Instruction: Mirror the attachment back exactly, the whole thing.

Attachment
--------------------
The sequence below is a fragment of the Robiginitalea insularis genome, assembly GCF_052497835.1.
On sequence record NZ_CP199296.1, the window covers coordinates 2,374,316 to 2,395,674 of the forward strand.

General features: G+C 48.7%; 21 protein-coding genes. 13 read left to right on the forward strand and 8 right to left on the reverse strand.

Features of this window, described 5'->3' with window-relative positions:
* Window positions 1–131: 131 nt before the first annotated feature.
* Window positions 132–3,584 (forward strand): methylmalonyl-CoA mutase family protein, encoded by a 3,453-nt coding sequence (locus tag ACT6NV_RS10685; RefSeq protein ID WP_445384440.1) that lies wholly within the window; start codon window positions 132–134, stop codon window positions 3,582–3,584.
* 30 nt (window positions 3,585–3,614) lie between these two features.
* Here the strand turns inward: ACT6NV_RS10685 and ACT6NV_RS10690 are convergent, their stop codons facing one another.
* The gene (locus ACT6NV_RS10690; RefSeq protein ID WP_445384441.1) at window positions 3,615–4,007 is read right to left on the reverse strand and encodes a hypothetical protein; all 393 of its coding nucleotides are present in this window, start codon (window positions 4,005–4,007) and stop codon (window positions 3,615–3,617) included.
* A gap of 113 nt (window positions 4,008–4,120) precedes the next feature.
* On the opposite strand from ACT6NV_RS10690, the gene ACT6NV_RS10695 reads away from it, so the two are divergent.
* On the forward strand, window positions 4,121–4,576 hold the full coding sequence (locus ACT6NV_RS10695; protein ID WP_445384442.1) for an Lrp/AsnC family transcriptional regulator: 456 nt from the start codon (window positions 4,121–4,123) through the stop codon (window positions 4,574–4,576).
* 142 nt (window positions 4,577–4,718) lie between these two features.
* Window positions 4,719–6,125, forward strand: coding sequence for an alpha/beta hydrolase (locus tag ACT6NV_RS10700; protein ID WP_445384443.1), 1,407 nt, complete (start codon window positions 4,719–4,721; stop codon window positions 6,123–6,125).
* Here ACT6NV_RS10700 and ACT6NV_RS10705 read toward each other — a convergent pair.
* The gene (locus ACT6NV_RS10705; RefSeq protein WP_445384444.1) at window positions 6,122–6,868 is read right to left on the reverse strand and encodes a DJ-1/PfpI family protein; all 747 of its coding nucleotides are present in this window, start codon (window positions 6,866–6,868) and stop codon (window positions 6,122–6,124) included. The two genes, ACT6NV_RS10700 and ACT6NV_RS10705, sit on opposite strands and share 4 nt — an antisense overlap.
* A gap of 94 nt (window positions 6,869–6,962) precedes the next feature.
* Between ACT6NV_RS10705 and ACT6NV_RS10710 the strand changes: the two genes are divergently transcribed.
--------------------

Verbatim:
The sequence below is a fragment of the Robiginitalea insularis genome, assembly GCF_052497835.1.
On sequence record NZ_CP199296.1, the window covers coordinates 2,374,316 to 2,395,674 of the forward strand.

General features: G+C 48.7%; 21 protein-coding genes. 13 read left to right on the forward strand and 8 right to left on the reverse strand.

Features of this window, described 5'->3' with window-relative positions:
* Window positions 1–131: 131 nt before the first annotated feature.
* Window positions 132–3,584 (forward strand): methylmalonyl-CoA mutase family protein, encoded by a 3,453-nt coding sequence (locus tag ACT6NV_RS10685; RefSeq protein ID WP_445384440.1) that lies wholly within the window; start codon window positions 132–134, stop codon window positions 3,582–3,584.
* 30 nt (window positions 3,585–3,614) lie between these two features.
* Here the strand turns inward: ACT6NV_RS10685 and ACT6NV_RS10690 are convergent, their stop codons facing one another.
* The gene (locus ACT6NV_RS10690; RefSeq protein ID WP_445384441.1) at window positions 3,615–4,007 is read right to left on the reverse strand and encodes a hypothetical protein; all 393 of its coding nucleotides are present in this window, start codon (window positions 4,005–4,007) and stop codon (window positions 3,615–3,617) included.
* A gap of 113 nt (window positions 4,008–4,120) precedes the next feature.
* On the opposite strand from ACT6NV_RS10690, the gene ACT6NV_RS10695 reads away from it, so the two are divergent.
* On the forward strand, window positions 4,121–4,576 hold the full coding sequence (locus ACT6NV_RS10695; protein ID WP_445384442.1) for an Lrp/AsnC family transcriptional regulator: 456 nt from the start codon (window positions 4,121–4,123) through the stop codon (window positions 4,574–4,576).
* 142 nt (window positions 4,577–4,718) lie between these two features.
* Window positions 4,719–6,125, forward strand: coding sequence for an alpha/beta hydrolase (locus tag ACT6NV_RS10700; protein ID WP_445384443.1), 1,407 nt, complete (start codon window positions 4,719–4,721; stop codon window positions 6,123–6,125).
* Here ACT6NV_RS10700 and ACT6NV_RS10705 read toward each other — a convergent pair.
* The gene (locus ACT6NV_RS10705; RefSeq protein WP_445384444.1) at window positions 6,122–6,868 is read right to left on the reverse strand and encodes a DJ-1/PfpI family protein; all 747 of its coding nucleotides are present in this window, start codon (window positions 6,866–6,868) and stop codon (window positions 6,122–6,124) included. The two genes, ACT6NV_RS10700 and ACT6NV_RS10705, sit on opposite strands and share 4 nt — an antisense overlap.
* A gap of 94 nt (window positions 6,869–6,962) precedes the next feature.
* Between ACT6NV_RS10705 and ACT6NV_RS10710 the strand changes: the two genes are divergently transcribed.